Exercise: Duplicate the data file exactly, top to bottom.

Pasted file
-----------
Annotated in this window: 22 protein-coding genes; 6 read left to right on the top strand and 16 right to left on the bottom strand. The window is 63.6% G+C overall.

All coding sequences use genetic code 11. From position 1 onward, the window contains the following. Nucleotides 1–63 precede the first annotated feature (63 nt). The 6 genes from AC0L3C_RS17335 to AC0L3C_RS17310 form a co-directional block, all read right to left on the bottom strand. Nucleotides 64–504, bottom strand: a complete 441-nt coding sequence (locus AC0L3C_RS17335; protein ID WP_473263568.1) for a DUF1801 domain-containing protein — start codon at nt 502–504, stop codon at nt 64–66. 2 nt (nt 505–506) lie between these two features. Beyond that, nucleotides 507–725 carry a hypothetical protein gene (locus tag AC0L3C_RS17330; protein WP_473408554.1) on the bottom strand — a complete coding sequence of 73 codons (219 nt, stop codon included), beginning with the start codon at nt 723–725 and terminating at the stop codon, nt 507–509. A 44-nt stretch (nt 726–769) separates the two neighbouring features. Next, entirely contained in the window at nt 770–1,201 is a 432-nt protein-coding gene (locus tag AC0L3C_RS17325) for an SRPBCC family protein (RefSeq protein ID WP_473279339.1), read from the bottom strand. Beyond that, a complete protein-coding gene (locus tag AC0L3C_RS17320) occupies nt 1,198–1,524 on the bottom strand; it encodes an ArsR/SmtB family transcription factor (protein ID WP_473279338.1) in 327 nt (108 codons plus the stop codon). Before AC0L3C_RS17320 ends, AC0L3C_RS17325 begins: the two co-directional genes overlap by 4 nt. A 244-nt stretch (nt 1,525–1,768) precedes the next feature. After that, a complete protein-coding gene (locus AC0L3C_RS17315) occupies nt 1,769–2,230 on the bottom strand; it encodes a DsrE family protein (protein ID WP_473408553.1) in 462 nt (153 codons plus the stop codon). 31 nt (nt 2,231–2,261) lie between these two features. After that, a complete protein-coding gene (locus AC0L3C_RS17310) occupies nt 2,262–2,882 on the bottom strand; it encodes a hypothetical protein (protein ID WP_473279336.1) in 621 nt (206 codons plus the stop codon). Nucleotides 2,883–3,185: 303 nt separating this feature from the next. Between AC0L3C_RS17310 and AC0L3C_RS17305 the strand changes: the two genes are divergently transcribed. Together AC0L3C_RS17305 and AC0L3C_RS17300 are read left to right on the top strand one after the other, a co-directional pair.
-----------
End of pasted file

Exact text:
Annotated in this window: 22 protein-coding genes; 6 read left to right on the top strand and 16 right to left on the bottom strand. The window is 63.6% G+C overall.

All coding sequences use genetic code 11. From position 1 onward, the window contains the following. Nucleotides 1–63 precede the first annotated feature (63 nt). The 6 genes from AC0L3C_RS17335 to AC0L3C_RS17310 form a co-directional block, all read right to left on the bottom strand. Nucleotides 64–504, bottom strand: a complete 441-nt coding sequence (locus AC0L3C_RS17335; protein ID WP_473263568.1) for a DUF1801 domain-containing protein — start codon at nt 502–504, stop codon at nt 64–66. 2 nt (nt 505–506) lie between these two features. Beyond that, nucleotides 507–725 carry a hypothetical protein gene (locus tag AC0L3C_RS17330; protein WP_473408554.1) on the bottom strand — a complete coding sequence of 73 codons (219 nt, stop codon included), beginning with the start codon at nt 723–725 and terminating at the stop codon, nt 507–509. A 44-nt stretch (nt 726–769) separates the two neighbouring features. Next, entirely contained in the window at nt 770–1,201 is a 432-nt protein-coding gene (locus tag AC0L3C_RS17325) for an SRPBCC family protein (RefSeq protein ID WP_473279339.1), read from the bottom strand. Beyond that, a complete protein-coding gene (locus tag AC0L3C_RS17320) occupies nt 1,198–1,524 on the bottom strand; it encodes an ArsR/SmtB family transcription factor (protein ID WP_473279338.1) in 327 nt (108 codons plus the stop codon). Before AC0L3C_RS17320 ends, AC0L3C_RS17325 begins: the two co-directional genes overlap by 4 nt. A 244-nt stretch (nt 1,525–1,768) precedes the next feature. After that, a complete protein-coding gene (locus AC0L3C_RS17315) occupies nt 1,769–2,230 on the bottom strand; it encodes a DsrE family protein (protein ID WP_473408553.1) in 462 nt (153 codons plus the stop codon). 31 nt (nt 2,231–2,261) lie between these two features. After that, a complete protein-coding gene (locus AC0L3C_RS17310) occupies nt 2,262–2,882 on the bottom strand; it encodes a hypothetical protein (protein ID WP_473279336.1) in 621 nt (206 codons plus the stop codon). Nucleotides 2,883–3,185: 303 nt separating this feature from the next. Between AC0L3C_RS17310 and AC0L3C_RS17305 the strand changes: the two genes are divergently transcribed. Together AC0L3C_RS17305 and AC0L3C_RS17300 are read left to right on the top strand one after the other, a co-directional pair.